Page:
Certain aquarium fish are classified as “beginner fish” because they are easy to care for, very colorful, and won’t break the bank. However, even experienced fish keepers often turn to them because they are such crowd pleasers and don’t take as much attention as more high-maintenance species. After years of helping customers in our local fish store, these are our top 10 beginner fish we find ourselves recommending over and over again.
1. Black Neon Tetra (Hyphessobrycon herbertaxelrodi)
This striking starter fish is known for its solid white and black horizontal stripes with a red “eyebrow” above its pupil. Because of its mostly neutral colors, we find that the black streak matches well with fish of many other colors. They grow to about 1.5 inches (4 cm) in length and get slightly bigger than regular neon tetras (Paracheirodon innesi). As a nice schooling fish, they do best in a group of 6-12 of their own species, but luckily they are relatively inexpensive at $2-3 each. Black neon tetras are very forgiving when it comes to beginner mistakes and can withstand a wide variety of temperatures and water parameters. Their robustness and even-keeled nature can help you gain more confidence in the early stages of your fish keeping hobby.
2. Kuhli Loach (Pangio kuhlii)
This miniature “eel” is a popular oddball fish because of its noodle-like body and alternating yellow and black bands. The 4-inch (10 cm) bottom dweller likes to scavenge for food on the ground and hide behind aquarium decorations, driftwood, and aquarium plants. To encourage them to come out in the open, get a posse of at least 3-6 kuhli loaches and drop their meals near the front of the fish tank. They love to eat frozen bloodworms, freeze-dried tubifex worms, and small sinking pellets.
3. Bristlenose Plecostomus (Ancistrus sp.)
Many beginners end up with a plecostomus catfish or “suckerfish” because they look cool and like to hang onto the glass or bottom of the tank. However, some plecos can grow extremely large, so consider choosing a bristlenose pleco that stays relatively small and peaceful. Their common name comes from the fact that males get little bristles on their face, but females usually do not. They are one of our most recommended algae eaters because they do such a great job of cleaning up the aquarium, but make sure you feed them a good quality protein food, Repashy gel food, and vegetables like blanched zucchini slices and canned green beans. For more details on how to care for plecostomus.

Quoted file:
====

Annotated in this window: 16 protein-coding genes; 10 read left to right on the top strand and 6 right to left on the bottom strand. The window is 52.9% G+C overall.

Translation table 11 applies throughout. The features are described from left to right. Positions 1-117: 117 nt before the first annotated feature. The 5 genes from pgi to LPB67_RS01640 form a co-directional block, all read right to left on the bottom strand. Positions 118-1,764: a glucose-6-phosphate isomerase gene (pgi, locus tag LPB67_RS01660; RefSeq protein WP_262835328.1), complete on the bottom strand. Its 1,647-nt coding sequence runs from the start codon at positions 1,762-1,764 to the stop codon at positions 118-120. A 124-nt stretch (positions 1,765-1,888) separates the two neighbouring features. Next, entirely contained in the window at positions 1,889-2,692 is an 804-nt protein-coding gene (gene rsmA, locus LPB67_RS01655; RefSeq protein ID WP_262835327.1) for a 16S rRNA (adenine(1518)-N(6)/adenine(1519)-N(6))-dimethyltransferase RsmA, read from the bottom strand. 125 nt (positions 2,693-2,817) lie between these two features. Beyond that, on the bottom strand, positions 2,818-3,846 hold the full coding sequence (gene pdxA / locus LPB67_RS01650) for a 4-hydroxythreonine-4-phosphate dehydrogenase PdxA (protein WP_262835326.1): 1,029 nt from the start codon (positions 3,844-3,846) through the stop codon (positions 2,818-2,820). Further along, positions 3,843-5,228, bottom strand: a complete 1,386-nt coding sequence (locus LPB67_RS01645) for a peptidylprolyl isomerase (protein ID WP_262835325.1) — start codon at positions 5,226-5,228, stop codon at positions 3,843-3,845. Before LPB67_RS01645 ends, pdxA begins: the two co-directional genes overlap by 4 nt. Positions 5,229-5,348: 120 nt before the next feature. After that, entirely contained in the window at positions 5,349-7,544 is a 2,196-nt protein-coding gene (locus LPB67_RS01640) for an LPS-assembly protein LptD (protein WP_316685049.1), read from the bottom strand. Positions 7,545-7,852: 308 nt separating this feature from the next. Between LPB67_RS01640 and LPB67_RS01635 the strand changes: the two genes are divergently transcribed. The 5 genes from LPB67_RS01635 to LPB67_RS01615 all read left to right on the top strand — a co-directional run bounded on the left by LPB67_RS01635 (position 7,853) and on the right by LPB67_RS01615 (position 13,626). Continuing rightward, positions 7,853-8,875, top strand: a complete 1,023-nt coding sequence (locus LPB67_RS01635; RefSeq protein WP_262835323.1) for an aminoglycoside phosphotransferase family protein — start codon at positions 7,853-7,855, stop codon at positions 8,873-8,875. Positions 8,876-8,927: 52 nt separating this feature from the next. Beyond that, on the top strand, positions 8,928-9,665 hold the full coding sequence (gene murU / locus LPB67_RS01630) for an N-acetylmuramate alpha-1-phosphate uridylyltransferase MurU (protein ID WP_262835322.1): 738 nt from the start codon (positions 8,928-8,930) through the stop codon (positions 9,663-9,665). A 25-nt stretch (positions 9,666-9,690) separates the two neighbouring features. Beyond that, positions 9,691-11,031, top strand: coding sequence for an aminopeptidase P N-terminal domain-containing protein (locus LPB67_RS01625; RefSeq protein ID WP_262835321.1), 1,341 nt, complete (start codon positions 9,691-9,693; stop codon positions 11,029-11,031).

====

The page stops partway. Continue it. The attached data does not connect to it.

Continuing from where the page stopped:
4. Harlequin Rasbora (Trigonostigma heteromorpha)
Everyone always has harlequin rasboras on their list of beginner fish because of their stunning appearance, hardiness, and low cost (usually under $4). Nothing beats a beautiful school of 2-inch-long (5 cm) orange rasboras with a solid black triangle patch on their bodies. You need at least six or more of the same species for them to feel the happiest in their environment. In general, schooling fish need social time with their own kind to put on their best coloration, behave correctly, and give you the most longevity and enjoyment out of your purchase.
5. Albino Cory Catfish (Corydoras aeneus)
Corydoras catfish are a fish tank favorite because of their happy-go-lucky personalities and ability to keep the floor clean of crumbs. There are over 100 species in the Corydoras genus, but we like albino corys for beginners because of their toughness, inexpensive price, and shiny pink scales that stand out in a planted aquarium. If you don’t prefer pink, you can also go with the bronze cory, which is the same species in a dark greenish-brown color. This schooling bottom dweller gets up to 2.8 inches (7 cm) and loves gobbling up frozen bloodworms, Repashy gel food, and small sinking pellets. One of their adorable behaviors is their habit of “blinking” or flicking their eyes downward, so see if you can catch them in the act.
6. Cherry Barb (Puntius titteya)